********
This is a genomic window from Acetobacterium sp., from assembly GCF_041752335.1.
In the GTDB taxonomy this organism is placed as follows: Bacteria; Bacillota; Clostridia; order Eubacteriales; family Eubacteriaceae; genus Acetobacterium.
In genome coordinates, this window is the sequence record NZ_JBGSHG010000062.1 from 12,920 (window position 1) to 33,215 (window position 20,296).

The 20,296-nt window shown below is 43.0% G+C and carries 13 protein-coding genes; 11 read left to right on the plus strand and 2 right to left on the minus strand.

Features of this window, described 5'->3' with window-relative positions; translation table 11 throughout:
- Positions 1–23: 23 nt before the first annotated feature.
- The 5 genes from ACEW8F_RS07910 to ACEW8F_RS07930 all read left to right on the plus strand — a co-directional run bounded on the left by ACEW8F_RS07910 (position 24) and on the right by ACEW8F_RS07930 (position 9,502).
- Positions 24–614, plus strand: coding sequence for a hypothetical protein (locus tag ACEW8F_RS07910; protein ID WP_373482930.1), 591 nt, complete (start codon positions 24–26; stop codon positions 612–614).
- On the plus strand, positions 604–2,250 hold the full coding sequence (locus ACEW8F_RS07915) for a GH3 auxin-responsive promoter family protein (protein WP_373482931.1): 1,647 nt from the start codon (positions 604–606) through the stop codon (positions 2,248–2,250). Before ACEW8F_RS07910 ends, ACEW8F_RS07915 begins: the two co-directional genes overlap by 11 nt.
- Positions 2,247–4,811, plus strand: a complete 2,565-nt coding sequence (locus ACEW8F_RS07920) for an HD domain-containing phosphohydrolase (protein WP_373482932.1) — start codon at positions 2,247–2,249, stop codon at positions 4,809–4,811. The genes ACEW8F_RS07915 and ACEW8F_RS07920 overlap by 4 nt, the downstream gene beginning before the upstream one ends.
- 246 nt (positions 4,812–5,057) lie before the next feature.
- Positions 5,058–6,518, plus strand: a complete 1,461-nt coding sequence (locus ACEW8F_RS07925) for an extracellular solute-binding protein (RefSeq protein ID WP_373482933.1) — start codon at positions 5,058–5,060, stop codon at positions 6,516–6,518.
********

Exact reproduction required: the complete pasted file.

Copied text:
This is a genomic window from Acetobacterium sp., from assembly GCF_041752335.1.
In the GTDB taxonomy this organism is placed as follows: Bacteria; Bacillota; Clostridia; order Eubacteriales; family Eubacteriaceae; genus Acetobacterium.
In genome coordinates, this window is the sequence record NZ_JBGSHG010000062.1 from 12,920 (window position 1) to 33,215 (window position 20,296).

The 20,296-nt window shown below is 43.0% G+C and carries 13 protein-coding genes; 11 read left to right on the plus strand and 2 right to left on the minus strand.

Features of this window, described 5'->3' with window-relative positions; translation table 11 throughout:
- Positions 1–23: 23 nt before the first annotated feature.
- The 5 genes from ACEW8F_RS07910 to ACEW8F_RS07930 all read left to right on the plus strand — a co-directional run bounded on the left by ACEW8F_RS07910 (position 24) and on the right by ACEW8F_RS07930 (position 9,502).
- Positions 24–614, plus strand: coding sequence for a hypothetical protein (locus tag ACEW8F_RS07910; protein ID WP_373482930.1), 591 nt, complete (start codon positions 24–26; stop codon positions 612–614).
- On the plus strand, positions 604–2,250 hold the full coding sequence (locus ACEW8F_RS07915) for a GH3 auxin-responsive promoter family protein (protein WP_373482931.1): 1,647 nt from the start codon (positions 604–606) through the stop codon (positions 2,248–2,250). Before ACEW8F_RS07910 ends, ACEW8F_RS07915 begins: the two co-directional genes overlap by 11 nt.
- Positions 2,247–4,811, plus strand: a complete 2,565-nt coding sequence (locus ACEW8F_RS07920) for an HD domain-containing phosphohydrolase (protein WP_373482932.1) — start codon at positions 2,247–2,249, stop codon at positions 4,809–4,811. The genes ACEW8F_RS07915 and ACEW8F_RS07920 overlap by 4 nt, the downstream gene beginning before the upstream one ends.
- 246 nt (positions 4,812–5,057) lie before the next feature.
- Positions 5,058–6,518, plus strand: a complete 1,461-nt coding sequence (locus ACEW8F_RS07925) for an extracellular solute-binding protein (RefSeq protein ID WP_373482933.1) — start codon at positions 5,058–5,060, stop codon at positions 6,516–6,518.